Dispelling Common Dog Myths

Dispelling Common Dog Myths

A few weeks ago, we dissolved a few common myths about cats. In this week’s post, we’re busting myths about your canine pals. Below are a few of the most common misconceptions about dogs and the truth behind them.

Myth 1: You can tell if your dog is sick by touching his nose.
Most people have heard that feeling their dog’s nose can determine the health of their pet. For instance, if your dog’s nose feels cold and wet, he’s healthy. If it’s warm, he’s sick. This is a complete myth. As convenient as it would be, you can’t tell if your dog is sick or healthy just by touching his nose. To really find out if your dog is ill, you have to take his temperature with a thermometer and pay attention to how he’s behaving.

Myth 2: Dogs wag their tails when they are happy.
Not always. Yes, happy dogs often wag their tails, but dogs also wag their tails when they are agitated or scared. Don’t just assume that because your pooch’s tail is moving back and forth that he’s in a good mood. Pay attention to his overall demeanor. Is he walking up to you excitedly, wanting to interact? Then he’s probably happy. If he is wagging his tail but also has his ears back and seems a bit hesitant or tense, then he’s likely agitated or frightened. Also, pay attention to the position of the tail. If he’s wagging his tail in a high position, he is likely agitated. If his tail remains toward the middle of his body while moving back and forth, he’s most likely in a friendly mood.

Myth 3: It’s okay to use human shampoo on your dog if you’re out of dog shampoo.
Using your own shampoo to wash your dog is a bad idea. The ingredients in human and pet shampoo are different, and using anything but dog shampoo on your pooch could irritate his skin. It can even cause dry skin and dandruff. Dog shampoo is engineered specifically for dogs, so using anything else to wash him can have negative effects.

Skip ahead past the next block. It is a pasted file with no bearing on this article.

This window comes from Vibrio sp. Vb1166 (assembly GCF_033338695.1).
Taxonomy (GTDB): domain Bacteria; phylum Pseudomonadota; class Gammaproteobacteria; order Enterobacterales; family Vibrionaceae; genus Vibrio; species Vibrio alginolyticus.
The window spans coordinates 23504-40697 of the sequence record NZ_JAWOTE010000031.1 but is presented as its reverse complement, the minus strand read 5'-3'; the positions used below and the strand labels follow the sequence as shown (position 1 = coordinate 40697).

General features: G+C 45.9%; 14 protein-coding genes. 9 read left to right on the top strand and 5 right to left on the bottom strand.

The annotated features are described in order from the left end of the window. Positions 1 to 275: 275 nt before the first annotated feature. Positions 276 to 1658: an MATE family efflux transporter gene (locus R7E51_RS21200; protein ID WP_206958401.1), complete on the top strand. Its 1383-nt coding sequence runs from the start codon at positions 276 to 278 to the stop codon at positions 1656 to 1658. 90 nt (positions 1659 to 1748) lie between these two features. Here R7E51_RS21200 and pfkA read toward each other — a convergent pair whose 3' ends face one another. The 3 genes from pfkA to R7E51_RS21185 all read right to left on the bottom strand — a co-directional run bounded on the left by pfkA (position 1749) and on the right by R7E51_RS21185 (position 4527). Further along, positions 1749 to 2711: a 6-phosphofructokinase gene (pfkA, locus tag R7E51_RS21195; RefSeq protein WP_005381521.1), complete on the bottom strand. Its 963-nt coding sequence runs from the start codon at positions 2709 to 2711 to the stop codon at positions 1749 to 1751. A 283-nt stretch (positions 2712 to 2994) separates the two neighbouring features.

Myth 4: Leaving your dog alone in your yard is sufficient exercise.
Many pet owners think that if they put their dog in the yard, he will get plenty of exercise because he will run around by himself. Some owners even forgo dog walks in favor of this. But leaving the exercise up to your dog isn’t a good idea. Sure, some dogs will take the initiative to run by themselves, but others won’t. Many dogs are not active if their owners are not present to interact with them. If left alone, even outdoors in a yard, they will often spend the time lounging or sleeping. The only way to make sure that your dog gets enough exercise is to be with him. Make it a point to go on walks with your dog every day so he gets a healthy amount of exercise. If you’re pressed for time, take your canine pal on a jog with you. That way, you are both maximizing your exercise at the same time. But exercise isn’t just limited to walking and jogging. Swimming, playing fetch and any other active games are a great way for your dog to stay in shape.

Myth 5: Small dogs are better for kids than bigger dogs because of their size.
Just because a dog is small doesn’t mean it will get along great with kids. A lot of smaller dogs are temperamental and easily agitated, and will often bark excessively or even bite. If you want a kid-friendly dog, size doesn’t really matter. Instead, pay attention to the dog’s personality and temperament. A lot of medium- to large-sized dogs are great with kids because they are friendly and enjoy playing. And always supervise your kids when they play with the dog, to ensure they are playing safely.

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